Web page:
A deflated basketball sat on Coach’s desk to remind every player that basketball glory could be fleeting; they were one injury away from having to pivot from the sport. If they had nothing else, then what?
When I started college, I couldn’t have imagined that one of the greatest teachers would be a professor I never had, nor a subject I never studied. It is easy to forget that in 1982, college basketball was still a local sport. No ESPN, no CBS Sports. All I knew was that Georgetown had a basketball team, and I heard that they had a strong coach.
No talented young man was going to go play for Big John unless they were willing to play by his rules. They were going to be a student-athlete, emphasis on the student. They sat in the front row in class; not always convenient for the rest of us. They didn’t miss class; not unless they wanted a 5:00 am practice the next day! Study hall and tutors were not optional. The discipline he expected off the court could be summed up by why he never wanted his Freshman talking to the press: “[these are] dumb college kids.” Not pejorative, but realistic. In the early to mid-1980s, many outside of the Georgetown community were skeptical of Thompson’s tactics, but Coach Thompson had a longer-term strategy; he was building a culture.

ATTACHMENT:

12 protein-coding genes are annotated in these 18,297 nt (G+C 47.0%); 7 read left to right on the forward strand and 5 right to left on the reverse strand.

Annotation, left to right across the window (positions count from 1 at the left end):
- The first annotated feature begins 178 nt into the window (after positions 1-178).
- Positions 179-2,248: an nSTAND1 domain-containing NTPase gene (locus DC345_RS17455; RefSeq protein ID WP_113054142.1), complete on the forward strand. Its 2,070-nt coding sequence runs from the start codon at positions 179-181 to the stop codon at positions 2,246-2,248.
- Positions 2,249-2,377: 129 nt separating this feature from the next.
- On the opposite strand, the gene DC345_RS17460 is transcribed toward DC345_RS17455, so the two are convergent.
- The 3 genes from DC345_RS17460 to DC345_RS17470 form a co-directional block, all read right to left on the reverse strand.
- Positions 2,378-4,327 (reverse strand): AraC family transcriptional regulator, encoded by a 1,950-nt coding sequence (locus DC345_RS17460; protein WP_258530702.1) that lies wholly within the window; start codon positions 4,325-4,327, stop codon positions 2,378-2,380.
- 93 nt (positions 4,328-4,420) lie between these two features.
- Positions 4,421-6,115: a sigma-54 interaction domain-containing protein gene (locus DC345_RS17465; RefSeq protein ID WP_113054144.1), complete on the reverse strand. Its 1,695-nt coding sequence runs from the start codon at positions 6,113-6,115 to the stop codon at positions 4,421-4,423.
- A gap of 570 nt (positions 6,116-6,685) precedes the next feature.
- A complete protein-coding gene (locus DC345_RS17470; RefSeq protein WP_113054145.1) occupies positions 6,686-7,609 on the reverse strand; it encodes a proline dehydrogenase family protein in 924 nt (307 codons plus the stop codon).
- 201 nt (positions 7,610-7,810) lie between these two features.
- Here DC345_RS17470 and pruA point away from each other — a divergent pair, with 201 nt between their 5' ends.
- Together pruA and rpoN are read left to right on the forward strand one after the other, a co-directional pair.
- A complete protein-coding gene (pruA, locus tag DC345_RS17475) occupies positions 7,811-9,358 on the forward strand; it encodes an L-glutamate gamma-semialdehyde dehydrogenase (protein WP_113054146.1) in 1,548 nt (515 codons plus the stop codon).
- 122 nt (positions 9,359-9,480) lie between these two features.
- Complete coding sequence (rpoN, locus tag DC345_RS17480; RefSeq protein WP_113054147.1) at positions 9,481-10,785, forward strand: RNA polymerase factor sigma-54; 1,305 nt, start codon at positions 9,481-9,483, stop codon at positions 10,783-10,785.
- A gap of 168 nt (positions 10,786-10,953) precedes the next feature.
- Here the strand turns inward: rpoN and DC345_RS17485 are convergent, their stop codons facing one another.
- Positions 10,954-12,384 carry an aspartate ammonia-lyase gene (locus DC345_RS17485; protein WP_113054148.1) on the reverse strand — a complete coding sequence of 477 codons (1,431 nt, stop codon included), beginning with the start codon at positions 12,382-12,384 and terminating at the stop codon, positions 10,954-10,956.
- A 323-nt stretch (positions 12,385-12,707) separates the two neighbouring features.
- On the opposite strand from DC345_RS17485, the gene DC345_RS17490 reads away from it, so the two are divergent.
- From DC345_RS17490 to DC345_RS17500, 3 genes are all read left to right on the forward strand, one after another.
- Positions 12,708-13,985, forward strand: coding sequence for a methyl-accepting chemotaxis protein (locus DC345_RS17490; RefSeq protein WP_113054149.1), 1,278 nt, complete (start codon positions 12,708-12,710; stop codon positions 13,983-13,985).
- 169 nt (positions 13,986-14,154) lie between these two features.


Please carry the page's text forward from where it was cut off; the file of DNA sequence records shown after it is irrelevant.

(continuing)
“I don’t coach their team,” Mr. Thompson famously declared, “They play on my team.”
After a sports injury, I saw this culture first-hand in the training rooms of Georgetown Athletics. I observed many examples of how Coach’s expectations of his players meant that they treated others with dignity and respect. One example especially stands out: One day postseason, I witnessed a 7 foot player cower when the 5’ 7” female trainer told him he wasn’t working hard enough. He respected her authority and expertise–and got back to work.
In 1994, Jim Collins and Jerry Porras wrote a book called Built to Last: Successful Habits of Visionary Companies. One aspect that the authors highlighted was that organizations with strong corporate cultures had higher returns. I have seen this time and time again in business, and one of the first places I had seen it work well was with John Thompson’s Hoyas. The management term for this is self-selection. When you create, build, and sustain a strong culture, you typically only attract those that want to be a part of that culture. In turn, they succeed in that culture; and therefore, continue to sustain it.
Coach Thompson built that culture and success followed. Georgetown won an NCAA championship under Big John. While some players made it to the NBA, others went on to successful non-sports related careers and lives. That’s because Coach understood that playing basketball was part of the journey, not always the destination. His job was to accompany the young men along this journey and create success not just on the court, but for the rest of their lives.
In college, I never imagined a career path in Management or Human Resources. I had no idea that these players and coaches I watched would become powerful examples of good leadership. This week, I have been stunned by all the articles and commentary about Coach; it is amazing to see how far and wide his influence stretched. While others continue to herald all that John Thompson, Jr. did for the game, the players, and the hearts (and heart attacks!) of fans, I will personally always hold the coach in high esteem for the management lessons he was teaching me—without me even realizing it.
After all, I was just a dumb college kid, what did I know? Read More Here